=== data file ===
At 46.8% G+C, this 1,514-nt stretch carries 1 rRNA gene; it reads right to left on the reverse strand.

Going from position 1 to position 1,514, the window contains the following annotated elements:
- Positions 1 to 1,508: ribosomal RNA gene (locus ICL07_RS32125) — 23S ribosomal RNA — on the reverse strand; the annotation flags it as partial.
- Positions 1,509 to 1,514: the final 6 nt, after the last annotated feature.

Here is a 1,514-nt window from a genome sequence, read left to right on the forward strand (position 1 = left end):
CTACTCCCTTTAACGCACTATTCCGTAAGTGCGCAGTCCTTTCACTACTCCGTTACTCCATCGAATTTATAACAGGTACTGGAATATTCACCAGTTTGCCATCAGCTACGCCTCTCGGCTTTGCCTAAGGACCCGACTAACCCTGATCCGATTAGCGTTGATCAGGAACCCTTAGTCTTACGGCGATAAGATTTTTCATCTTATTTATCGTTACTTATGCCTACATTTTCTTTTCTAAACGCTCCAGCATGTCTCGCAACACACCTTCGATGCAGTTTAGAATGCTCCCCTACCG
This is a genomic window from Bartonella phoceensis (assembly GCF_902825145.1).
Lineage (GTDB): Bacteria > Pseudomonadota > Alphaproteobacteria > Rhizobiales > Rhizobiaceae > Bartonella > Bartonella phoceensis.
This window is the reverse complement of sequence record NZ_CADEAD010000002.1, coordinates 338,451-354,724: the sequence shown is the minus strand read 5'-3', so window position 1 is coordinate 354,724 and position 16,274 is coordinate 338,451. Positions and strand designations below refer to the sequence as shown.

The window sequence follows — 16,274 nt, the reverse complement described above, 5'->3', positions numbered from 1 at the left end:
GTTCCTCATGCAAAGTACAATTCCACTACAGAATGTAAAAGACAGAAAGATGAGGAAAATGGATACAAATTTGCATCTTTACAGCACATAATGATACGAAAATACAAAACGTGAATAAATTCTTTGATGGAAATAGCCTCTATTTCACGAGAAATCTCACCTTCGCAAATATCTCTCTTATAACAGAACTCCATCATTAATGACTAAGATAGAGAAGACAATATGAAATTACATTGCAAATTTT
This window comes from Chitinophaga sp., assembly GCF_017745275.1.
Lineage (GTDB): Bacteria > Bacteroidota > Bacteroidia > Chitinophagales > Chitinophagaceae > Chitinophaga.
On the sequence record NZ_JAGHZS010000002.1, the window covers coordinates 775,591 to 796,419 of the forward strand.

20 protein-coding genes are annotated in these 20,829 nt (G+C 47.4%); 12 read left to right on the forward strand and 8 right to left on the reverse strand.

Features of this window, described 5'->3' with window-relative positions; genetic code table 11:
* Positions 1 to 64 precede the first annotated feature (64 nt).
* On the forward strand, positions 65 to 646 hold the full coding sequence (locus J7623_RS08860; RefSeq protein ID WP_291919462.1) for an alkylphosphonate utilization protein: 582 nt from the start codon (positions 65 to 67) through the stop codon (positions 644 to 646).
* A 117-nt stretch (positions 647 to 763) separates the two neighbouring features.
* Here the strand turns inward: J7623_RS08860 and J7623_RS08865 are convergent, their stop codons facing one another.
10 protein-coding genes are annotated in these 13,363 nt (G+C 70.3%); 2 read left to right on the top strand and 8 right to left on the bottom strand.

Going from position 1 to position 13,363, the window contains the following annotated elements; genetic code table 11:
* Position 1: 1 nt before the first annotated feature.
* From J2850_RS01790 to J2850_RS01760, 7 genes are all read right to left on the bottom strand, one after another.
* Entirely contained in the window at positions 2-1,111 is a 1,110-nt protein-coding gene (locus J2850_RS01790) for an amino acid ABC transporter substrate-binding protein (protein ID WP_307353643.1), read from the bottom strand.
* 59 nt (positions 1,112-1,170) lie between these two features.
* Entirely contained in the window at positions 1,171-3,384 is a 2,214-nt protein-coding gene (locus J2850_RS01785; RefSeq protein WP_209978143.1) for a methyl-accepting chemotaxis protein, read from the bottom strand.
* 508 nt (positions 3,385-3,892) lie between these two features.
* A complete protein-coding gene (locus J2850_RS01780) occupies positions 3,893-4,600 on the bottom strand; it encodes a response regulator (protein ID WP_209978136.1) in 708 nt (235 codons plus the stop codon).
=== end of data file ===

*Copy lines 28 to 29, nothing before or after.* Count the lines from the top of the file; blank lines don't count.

* 508 nt (positions 3,385-3,892) lie between these two features.
* A complete protein-coding gene (locus J2850_RS01780) occupies positions 3,893-4,600 on the bottom strand; it encodes a response regulator (protein ID WP_209978136.1) in 708 nt (235 codons plus the stop codon).